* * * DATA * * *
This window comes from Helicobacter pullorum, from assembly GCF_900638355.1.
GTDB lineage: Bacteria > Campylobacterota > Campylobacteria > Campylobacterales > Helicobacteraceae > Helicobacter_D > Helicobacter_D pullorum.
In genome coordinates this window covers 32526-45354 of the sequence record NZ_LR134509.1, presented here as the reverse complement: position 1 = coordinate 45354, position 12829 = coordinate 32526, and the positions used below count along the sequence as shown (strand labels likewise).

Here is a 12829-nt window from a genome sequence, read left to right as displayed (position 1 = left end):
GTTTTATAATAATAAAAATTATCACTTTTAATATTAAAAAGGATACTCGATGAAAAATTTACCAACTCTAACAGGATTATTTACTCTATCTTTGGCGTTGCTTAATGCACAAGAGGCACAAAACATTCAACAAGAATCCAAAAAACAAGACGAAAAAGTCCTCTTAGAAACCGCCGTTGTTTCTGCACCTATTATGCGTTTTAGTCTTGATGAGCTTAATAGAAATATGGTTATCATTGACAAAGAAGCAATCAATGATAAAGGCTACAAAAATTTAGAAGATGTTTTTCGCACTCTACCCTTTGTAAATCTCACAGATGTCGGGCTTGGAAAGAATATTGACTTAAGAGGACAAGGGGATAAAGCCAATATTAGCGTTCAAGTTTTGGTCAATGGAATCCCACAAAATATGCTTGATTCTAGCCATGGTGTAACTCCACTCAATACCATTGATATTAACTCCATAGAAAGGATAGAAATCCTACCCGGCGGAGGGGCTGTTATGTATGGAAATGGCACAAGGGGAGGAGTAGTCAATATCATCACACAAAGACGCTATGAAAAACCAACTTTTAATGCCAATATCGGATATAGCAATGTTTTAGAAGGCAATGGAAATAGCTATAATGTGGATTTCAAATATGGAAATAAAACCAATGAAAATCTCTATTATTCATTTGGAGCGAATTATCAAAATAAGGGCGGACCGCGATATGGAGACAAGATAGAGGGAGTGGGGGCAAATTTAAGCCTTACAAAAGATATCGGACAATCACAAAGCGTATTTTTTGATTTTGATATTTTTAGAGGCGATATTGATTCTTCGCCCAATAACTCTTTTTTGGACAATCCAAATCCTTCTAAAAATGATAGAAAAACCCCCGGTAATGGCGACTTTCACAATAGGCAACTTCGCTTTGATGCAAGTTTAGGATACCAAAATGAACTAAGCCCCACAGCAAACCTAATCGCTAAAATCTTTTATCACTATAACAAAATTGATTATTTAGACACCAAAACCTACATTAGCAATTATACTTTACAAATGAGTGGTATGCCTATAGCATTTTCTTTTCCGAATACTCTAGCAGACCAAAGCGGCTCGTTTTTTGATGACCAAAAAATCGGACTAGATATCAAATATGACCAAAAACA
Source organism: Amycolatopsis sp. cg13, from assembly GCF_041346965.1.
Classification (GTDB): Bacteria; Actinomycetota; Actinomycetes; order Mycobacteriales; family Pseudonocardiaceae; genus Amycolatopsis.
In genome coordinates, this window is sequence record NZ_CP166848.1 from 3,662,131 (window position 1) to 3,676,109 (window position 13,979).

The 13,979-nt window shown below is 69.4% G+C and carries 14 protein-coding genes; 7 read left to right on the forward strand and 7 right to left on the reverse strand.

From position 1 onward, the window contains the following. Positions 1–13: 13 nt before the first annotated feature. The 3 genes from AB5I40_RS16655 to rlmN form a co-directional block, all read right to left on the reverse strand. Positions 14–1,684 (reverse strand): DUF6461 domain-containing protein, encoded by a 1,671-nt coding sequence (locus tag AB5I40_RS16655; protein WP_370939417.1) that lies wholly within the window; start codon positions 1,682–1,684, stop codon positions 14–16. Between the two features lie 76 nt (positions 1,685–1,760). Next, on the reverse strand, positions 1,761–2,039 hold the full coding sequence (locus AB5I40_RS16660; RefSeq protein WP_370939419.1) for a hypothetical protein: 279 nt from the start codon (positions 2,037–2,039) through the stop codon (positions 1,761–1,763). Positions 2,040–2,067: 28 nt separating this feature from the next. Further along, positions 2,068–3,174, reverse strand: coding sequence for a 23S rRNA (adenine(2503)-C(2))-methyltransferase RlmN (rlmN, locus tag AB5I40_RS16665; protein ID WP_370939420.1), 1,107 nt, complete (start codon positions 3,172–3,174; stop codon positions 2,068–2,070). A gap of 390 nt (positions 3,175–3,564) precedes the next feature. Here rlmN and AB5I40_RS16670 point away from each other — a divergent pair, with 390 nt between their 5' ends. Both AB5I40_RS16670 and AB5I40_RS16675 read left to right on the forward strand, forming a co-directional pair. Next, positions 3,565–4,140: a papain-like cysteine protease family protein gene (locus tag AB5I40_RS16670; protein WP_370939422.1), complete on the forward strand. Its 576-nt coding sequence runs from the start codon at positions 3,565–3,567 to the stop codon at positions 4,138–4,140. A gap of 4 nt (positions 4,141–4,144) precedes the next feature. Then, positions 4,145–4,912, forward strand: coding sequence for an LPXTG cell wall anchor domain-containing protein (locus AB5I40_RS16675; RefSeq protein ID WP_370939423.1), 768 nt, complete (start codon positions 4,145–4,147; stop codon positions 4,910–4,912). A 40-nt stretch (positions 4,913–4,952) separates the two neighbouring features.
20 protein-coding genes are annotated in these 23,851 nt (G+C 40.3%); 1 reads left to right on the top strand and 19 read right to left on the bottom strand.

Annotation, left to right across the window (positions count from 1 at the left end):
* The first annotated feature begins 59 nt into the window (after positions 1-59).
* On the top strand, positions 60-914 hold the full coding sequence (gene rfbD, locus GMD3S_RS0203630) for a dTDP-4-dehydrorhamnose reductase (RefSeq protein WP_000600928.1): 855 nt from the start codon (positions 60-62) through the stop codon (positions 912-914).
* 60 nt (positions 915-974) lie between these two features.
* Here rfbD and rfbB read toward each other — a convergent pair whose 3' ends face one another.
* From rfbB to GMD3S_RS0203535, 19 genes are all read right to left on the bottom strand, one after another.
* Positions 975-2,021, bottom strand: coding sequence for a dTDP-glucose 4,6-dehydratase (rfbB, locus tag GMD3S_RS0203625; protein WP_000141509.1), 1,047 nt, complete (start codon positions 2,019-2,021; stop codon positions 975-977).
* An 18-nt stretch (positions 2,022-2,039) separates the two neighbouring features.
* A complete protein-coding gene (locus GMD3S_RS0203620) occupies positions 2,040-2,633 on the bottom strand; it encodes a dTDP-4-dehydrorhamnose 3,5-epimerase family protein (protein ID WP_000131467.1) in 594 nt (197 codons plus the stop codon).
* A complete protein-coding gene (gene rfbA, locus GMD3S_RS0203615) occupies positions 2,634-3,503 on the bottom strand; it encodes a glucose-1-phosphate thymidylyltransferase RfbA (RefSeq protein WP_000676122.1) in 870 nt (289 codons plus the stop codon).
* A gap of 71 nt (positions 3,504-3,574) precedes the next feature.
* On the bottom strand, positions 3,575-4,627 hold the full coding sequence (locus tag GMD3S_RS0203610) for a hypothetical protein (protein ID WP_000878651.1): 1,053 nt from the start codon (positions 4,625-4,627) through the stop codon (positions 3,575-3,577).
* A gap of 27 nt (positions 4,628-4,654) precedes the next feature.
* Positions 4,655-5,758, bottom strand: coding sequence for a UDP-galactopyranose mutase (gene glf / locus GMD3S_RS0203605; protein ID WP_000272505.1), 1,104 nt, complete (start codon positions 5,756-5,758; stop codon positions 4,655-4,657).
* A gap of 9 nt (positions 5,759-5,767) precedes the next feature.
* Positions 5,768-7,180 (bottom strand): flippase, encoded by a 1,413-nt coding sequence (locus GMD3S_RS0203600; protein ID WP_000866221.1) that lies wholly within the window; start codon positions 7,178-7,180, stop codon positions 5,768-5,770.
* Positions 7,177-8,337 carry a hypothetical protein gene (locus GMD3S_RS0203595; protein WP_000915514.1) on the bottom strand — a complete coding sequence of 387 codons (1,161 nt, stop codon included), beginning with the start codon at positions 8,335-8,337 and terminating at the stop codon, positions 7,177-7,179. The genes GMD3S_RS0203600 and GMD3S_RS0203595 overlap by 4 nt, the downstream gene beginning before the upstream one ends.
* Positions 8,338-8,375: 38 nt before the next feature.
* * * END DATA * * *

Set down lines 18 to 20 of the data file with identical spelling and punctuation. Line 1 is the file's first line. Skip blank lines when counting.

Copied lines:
* Positions 975-2,021, bottom strand: coding sequence for a dTDP-glucose 4,6-dehydratase (rfbB, locus tag GMD3S_RS0203625; protein WP_000141509.1), 1,047 nt, complete (start codon positions 2,019-2,021; stop codon positions 975-977).
* An 18-nt stretch (positions 2,022-2,039) separates the two neighbouring features.
* A complete protein-coding gene (locus GMD3S_RS0203620) occupies positions 2,040-2,633 on the bottom strand; it encodes a dTDP-4-dehydrorhamnose 3,5-epimerase family protein (protein ID WP_000131467.1) in 594 nt (197 codons plus the stop codon).